COMMUNITY FORUM

FrankC

11:33AM | 09/17/02
Member Since: 09/16/02
23 lifetime posts
Bvdecor
What is elevation as it relates to a blueprint? I was looking at a blueprint for new tennis court lighting. Next to a light tower symbol I saw the words: "Elevation 100'"

h2ofreeze

07:44AM | 10/04/02
Member Since: 10/03/02
2 lifetime posts
Generally, a blueprint is a 'bird's-eye view' of the scope of work. An elevation refers to a horizontal view, or if you were standing looking at it. What your plan calls out for, 'Elevation 100', likely refers to another drawing on either another page or in a detail box on that drawing, likely in a different scale, shown as you would 'look at it'. Hope that helps.

ksdesigns

07:51AM | 02/14/03
Member Since: 01/13/03
26 lifetime posts
it COULD also refer to a grade level if you're looking at a site plan. meaning elevation 100 feet (above sea level).

treebeard

05:10PM | 02/14/03
Member Since: 01/14/03
265 lifetime posts
Elevation refers to grade. When a site plan is created using actual on-the-ground survey, elevations as they relate to sea level are what you might see, either as "spot grades" giving a numerical definition of that particular spot on the planet above or below sea level, or you might see "contour lines" with numerical definition defining the plane around the site at which that particular elevation above or below sea level occurs.

When a site plan is done without benefit of knowing how the grade of the site relates to sea level, an on-the-ground survey can still be performed, but the elevations represented by the survey will not relate to sea level. They will relate to an arbitrary and fictitious elevation established by the designer to show how one part of the site relates to another, and how the house or building relates to the site. Usually, the designer will pick a number easy to remember and work with...like 100... as the starting point.

So, if you plan shows the first floor of you house being at an elevation of 100, you can relate that "elevation" to the rest of your lot by reading the elevations provided on the plan to show you where the land is lower than your first floor, higher than your first floor, where it slopes gently or steeply, but all in relation to your first floor not sea level.

Is that sufficiently confusing?

[This message has been edited by treebeard (edited February 14, 2003).]

Click_to_reply_button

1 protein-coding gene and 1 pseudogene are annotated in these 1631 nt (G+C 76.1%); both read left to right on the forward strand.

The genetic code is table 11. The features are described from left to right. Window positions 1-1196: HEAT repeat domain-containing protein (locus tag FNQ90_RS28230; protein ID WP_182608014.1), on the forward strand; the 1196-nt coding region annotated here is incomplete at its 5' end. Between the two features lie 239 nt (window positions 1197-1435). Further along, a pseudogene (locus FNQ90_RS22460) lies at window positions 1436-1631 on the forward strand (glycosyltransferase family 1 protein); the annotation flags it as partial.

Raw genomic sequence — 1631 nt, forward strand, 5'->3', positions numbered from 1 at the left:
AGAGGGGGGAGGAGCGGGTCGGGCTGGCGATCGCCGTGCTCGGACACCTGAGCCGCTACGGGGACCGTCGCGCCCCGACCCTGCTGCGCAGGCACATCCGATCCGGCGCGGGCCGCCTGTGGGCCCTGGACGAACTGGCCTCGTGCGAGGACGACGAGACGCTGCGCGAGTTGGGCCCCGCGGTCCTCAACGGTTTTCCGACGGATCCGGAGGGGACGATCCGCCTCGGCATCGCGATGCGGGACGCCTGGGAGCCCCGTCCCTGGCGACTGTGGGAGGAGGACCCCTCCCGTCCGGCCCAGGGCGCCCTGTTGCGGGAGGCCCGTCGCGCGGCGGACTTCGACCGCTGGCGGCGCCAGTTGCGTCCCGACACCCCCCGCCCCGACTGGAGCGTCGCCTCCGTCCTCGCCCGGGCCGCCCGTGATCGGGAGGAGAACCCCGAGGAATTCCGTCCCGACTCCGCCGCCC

Inspiration_banner

INSPIRATION GALLERY



Post a reply as Anonymous

Photo must be in JPG, GIF or PNG format and less than 5MB.

Reply_choose_button

captcha
type the code from the image

Anonymous

Post_new_button or Login_button
Register

Colorful, useful, and fun, these tire planters form the foundation for a delightful container garden. Just spray-paint old... Reused steel windows create an eye-catching splashguard in this walk-in shower. The vintage factory windows bring an inter... A galvanized steel tub is a surprising but charming fixture in this bright and breezy screened patio. It's perfect for was... If you're not crazy about the idea of commingling plants and pool, this modern variation may be more to your liking. The s... Yes, a freestanding garage can become its own tiny house. Artist Michelle de la Vega has all the comforts of a modern resi... If you lack plumbing skills but have a good sturdy tree, here's the easiest outdoor shower solution of all: Simply attach... Pursue what's known as the stack effect. To achieve it, open the windows on both the upper and lower floors, and as warm a... How do you like this smart use for an old bottle? Clamp an empty wine bottle to a fence or wall near your outdoor deck or ... Simple and striking, a couple of pieces of "lovingly used" furniture creates a special kind of charm. A weathered chair fo... Twine lanterns add pops of crafty—but sophisticated—flair to any outdoor setting. Wrap glue-soaked twine around a balloon ... When securely fastened to a tree or the ceiling of a porch, a pallet and some cushioning make the ideal place to lounge. V... Incorporate nature into your lighting scheme by securing a dead tree in a concrete mold and draping your pendant lamp from... For the cost of a can of exterior paint , you can totally transform your porch. Paint the floor a hue that complements yo... In this urban apartment, a standard-issue patio became a serene and green perch by replacing the typical concrete with gro... This garden shed has been decked out to the nines. Designer Orla Kiely created the intimate home for a flower trade show, ...
Follow_banner_a
Newsletter_icon Google_plus Facebook Twitter Pinterest Youtube Rss_icon
 
webapp2